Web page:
Is it OK to have Radiocaesium and Transuranics in a Childrens Play Area on the Beach?

Is it OK to have radiocaesium and transuranics in a childrens area on the beach?

Sellafield and the UK regulators think so.

Last thursday Radiation Free Lakeland were invited to Cleator Moor Civic Hall for the West Cumbria Site Stakeholder meeting (Environment and Health).

We have deliberately shunned these meetings thinking that they are PR exercises for the industry.   The meetings are billed as a way of holding the industry and regulators to account but our experience on thursday confirmed our suspicions.  We were invited to the meeting to make a presentation on our citizen science project with nuclear science students in the US.  We had been sending samples to the US from the whole of the Cumbrian coast for over a year.  The US undergraduate student’s findings shocked us.  A full third of the samples taken were contaminated with material that can only have come from decades of Sellafield’s reprocessing.

At the meeting we listened from 1pm to 4pm to the industry and the regulators congratulate themselves endlessly for “reducing emissions” (continuing piling on the crapola in word and deed) and then we got a chance to make the 15 minute presentation at 4pm.  There was no press in the room.  We had told them we would be there but apparently they never bother going, instead they prefer to wait for Sellafield’s press release.

The chair of the meeting was clearly biased in favour of the industry and even went so far at the end of the meeting to say that “if only you came and listened and understood more the gap between us (!) would be bridged”.   I took that to mean that if we were only browbeaten enough we would learn to love Nukiller Big Brother  and not hold them to account with our pesky questions.

There are not enough people holding the nuclear industry to account.  That much is clear.

The plan revealed from Sellafield is that they intend to reduce the beach monitoring and retrieval of radioactive particles even further to a nominal “reassurance” monitoring.

At the meeting Sellafield and the Regulators agreed with the substance of the nuclear science students report and findings but disagreed on the risk to the public saying it is “very low.”   Clearly the risk of encountering radiocaesium and transuranic elements on Cumbrian beaches is far from “very low” with the elevated risks to children being just so much collateral damage.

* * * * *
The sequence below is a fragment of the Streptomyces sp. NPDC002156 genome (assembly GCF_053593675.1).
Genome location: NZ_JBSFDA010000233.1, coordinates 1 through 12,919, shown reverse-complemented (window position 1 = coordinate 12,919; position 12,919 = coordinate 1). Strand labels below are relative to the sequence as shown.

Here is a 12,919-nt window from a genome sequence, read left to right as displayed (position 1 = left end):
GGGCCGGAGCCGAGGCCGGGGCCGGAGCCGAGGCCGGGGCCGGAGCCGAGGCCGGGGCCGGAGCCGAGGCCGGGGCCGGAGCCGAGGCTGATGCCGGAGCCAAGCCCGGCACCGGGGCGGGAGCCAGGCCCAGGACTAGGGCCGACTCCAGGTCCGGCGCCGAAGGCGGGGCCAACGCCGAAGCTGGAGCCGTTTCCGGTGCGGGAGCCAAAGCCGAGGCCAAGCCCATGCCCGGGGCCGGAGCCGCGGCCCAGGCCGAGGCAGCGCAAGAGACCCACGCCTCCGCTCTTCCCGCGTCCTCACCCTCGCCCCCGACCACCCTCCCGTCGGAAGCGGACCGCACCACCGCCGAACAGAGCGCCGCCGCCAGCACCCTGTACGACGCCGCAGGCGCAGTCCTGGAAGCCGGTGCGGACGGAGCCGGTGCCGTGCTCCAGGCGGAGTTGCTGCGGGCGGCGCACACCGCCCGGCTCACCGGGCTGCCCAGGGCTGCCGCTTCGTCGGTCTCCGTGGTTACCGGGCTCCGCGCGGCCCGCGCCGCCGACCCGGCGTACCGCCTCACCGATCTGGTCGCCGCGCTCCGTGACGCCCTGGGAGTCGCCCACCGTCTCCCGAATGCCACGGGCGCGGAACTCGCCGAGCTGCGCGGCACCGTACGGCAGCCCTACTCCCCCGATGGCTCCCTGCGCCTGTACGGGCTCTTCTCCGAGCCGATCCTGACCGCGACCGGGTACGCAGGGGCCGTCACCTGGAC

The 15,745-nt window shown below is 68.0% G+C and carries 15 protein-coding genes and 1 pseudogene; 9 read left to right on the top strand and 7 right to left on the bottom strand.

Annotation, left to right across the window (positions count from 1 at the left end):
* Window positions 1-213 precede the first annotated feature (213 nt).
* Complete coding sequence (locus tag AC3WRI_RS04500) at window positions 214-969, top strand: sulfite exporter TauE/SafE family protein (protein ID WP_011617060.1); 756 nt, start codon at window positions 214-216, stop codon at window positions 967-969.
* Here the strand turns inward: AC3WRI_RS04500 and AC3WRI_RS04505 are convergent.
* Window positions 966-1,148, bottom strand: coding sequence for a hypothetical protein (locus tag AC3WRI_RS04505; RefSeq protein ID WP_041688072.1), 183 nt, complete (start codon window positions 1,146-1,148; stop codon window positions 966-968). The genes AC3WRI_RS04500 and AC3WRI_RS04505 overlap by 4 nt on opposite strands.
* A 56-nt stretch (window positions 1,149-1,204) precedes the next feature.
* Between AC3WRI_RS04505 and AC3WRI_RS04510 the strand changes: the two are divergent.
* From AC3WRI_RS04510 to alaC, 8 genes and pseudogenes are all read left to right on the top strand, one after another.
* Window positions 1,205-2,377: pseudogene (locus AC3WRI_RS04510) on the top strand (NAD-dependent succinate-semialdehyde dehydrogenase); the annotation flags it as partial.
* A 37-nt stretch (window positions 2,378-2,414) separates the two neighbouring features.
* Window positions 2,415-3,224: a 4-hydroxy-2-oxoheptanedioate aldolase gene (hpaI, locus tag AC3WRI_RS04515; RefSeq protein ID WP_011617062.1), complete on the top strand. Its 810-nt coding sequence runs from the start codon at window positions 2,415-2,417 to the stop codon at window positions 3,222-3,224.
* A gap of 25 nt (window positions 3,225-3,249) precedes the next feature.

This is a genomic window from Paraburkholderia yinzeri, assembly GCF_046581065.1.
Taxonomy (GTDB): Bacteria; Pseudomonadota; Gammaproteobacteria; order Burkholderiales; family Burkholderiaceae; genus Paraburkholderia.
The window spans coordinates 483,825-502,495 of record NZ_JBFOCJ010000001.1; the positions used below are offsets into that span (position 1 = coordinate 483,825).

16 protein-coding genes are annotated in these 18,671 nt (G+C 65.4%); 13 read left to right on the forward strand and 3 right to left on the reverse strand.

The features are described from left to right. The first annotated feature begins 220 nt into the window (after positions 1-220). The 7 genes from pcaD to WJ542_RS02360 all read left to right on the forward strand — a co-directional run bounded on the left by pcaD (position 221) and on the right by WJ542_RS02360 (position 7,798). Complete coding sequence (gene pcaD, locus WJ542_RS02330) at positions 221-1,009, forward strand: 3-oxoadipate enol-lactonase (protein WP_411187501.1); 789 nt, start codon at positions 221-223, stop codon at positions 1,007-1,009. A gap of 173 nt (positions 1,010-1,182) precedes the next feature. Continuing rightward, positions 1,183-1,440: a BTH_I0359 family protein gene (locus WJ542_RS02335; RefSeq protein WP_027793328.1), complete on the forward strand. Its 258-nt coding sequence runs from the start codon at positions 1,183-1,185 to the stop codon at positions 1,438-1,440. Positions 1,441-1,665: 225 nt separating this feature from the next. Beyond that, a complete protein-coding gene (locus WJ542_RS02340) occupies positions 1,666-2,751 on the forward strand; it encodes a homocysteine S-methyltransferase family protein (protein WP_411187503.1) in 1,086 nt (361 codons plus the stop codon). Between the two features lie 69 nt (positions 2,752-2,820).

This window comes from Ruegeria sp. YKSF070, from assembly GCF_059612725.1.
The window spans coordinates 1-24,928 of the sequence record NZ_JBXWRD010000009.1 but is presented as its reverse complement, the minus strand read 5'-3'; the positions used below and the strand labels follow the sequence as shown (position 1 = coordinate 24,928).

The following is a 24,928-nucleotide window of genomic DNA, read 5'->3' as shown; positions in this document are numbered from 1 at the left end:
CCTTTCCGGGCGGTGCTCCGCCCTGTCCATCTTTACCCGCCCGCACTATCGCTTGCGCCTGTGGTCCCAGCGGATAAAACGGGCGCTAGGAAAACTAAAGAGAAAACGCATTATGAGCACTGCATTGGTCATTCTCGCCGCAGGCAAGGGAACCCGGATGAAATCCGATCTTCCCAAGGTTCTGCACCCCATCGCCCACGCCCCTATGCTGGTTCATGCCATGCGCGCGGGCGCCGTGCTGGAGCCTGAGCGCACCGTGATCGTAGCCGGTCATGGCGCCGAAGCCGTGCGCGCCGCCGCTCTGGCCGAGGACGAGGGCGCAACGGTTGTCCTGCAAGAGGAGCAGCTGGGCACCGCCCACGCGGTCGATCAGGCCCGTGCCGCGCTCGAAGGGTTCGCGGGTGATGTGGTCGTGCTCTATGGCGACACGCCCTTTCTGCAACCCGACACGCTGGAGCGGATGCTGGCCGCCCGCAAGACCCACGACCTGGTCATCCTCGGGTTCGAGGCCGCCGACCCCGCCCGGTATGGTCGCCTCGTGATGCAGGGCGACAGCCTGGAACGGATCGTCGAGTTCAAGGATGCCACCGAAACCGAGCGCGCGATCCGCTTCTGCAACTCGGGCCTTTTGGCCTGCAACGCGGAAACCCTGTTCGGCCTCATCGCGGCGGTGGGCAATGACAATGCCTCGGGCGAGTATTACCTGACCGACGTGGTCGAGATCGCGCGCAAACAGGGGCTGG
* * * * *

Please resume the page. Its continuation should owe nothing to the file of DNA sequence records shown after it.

This is a scandal and it is ongoing.

 

 

On the Beach

Caesium 137

Exposure to Cs-137  can increase the risk for cancer because of exposure to high-energy gamma radiation. Internal exposure to Cs-137, through ingestion or inhalation, allows the radioactive material to be distributed in the soft tissues, especially muscle tissue, exposing these tissues to the beta particles and gamma radiation and increasing cancer risk.  Children are most vulnerable

Americium 241

Americium is a man-made radioactive metal that exists as a solid under normal conditions. Americium is produced when plutonium absorbs neutrons in nuclear
reactors and nuclear weapons tests.

Americium can enter the body when it is inhaled or swallowed. When inhaled, the amount of americium that remains in the lungs depends upon the particle size and
the chemical form of the americium compound. The chemical forms that dissolve easily may be absorbed through the lung and pass into the blood stream.
The forms that dissolve less easily are typically swallowed where some may pass into the blood stream and the remainder will pass through the feces.
However, some undissolved material may also remain in the lung.

The transuranium elements found with a dessert spoon and no testing equipment on Cumbrian beaches (also known as transuranic elements) are the chemical elements with atomic numbers greater than 92 (the atomic number of uranium). All of these elements are unstable and decay radioactively into other elements. Transuranic elements can be artificially generated synthetic elements, via nuclear reactors or particle accelerators.

 

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